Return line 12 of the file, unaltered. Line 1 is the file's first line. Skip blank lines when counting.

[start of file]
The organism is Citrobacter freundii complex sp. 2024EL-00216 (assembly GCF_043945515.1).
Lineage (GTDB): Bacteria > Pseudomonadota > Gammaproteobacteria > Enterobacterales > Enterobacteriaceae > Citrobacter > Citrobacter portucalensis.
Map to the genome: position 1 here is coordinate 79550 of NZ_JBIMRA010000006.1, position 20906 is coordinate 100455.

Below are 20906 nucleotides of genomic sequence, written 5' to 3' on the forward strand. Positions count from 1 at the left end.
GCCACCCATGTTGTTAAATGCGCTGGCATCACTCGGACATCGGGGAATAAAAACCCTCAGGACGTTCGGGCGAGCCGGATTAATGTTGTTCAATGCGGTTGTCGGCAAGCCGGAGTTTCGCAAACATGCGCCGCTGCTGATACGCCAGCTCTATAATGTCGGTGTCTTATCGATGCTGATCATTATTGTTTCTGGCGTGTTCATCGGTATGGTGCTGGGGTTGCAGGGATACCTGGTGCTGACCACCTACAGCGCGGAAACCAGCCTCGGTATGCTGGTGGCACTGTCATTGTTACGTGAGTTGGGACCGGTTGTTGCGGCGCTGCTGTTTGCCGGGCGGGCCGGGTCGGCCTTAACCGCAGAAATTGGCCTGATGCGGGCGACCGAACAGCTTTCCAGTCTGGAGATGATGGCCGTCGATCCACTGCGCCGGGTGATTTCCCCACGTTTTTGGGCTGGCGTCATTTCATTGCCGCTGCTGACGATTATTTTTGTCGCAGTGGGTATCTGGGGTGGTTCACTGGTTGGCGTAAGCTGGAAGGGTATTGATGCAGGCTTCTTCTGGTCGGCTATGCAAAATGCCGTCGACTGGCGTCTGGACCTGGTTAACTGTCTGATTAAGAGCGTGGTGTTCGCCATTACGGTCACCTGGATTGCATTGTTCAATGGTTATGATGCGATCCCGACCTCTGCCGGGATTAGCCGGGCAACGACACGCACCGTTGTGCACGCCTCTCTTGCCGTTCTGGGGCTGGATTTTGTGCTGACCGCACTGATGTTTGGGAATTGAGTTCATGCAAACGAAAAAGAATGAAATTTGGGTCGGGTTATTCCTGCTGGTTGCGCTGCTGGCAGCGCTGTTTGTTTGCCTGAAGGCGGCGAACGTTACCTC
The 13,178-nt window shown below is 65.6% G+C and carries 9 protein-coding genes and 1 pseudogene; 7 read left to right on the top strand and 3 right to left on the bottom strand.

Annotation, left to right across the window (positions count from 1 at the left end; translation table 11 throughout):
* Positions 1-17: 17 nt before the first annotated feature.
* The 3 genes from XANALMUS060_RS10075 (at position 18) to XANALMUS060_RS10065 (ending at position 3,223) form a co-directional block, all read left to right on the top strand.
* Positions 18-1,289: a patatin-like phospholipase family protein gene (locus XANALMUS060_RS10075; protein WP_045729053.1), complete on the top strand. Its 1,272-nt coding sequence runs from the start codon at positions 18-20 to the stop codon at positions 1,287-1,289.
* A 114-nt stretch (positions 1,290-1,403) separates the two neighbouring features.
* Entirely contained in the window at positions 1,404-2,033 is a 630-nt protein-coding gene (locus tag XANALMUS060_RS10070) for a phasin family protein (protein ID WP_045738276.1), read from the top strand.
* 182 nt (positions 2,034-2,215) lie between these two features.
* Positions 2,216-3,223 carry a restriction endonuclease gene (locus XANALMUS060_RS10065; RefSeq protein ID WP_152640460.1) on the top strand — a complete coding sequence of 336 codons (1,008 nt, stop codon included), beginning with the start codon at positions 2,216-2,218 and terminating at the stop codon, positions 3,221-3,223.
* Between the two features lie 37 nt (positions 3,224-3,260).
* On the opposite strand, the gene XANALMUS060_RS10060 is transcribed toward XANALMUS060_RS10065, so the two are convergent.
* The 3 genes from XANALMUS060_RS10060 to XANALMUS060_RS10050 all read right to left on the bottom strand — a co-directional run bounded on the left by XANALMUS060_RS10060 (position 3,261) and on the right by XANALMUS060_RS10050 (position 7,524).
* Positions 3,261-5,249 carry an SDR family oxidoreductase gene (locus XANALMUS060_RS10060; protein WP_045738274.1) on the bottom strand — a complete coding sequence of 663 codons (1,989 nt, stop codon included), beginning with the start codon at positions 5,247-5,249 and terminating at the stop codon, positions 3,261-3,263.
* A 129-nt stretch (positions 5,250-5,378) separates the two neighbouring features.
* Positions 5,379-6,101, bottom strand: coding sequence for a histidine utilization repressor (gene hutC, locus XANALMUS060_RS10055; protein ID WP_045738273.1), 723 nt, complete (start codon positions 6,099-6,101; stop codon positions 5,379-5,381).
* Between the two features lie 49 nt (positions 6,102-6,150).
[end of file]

* Entirely contained in the window at positions 1,404-2,033 is a 630-nt protein-coding gene (locus tag XANALMUS060_RS10070) for a phasin family protein (protein ID WP_045738276.1), read from the top strand.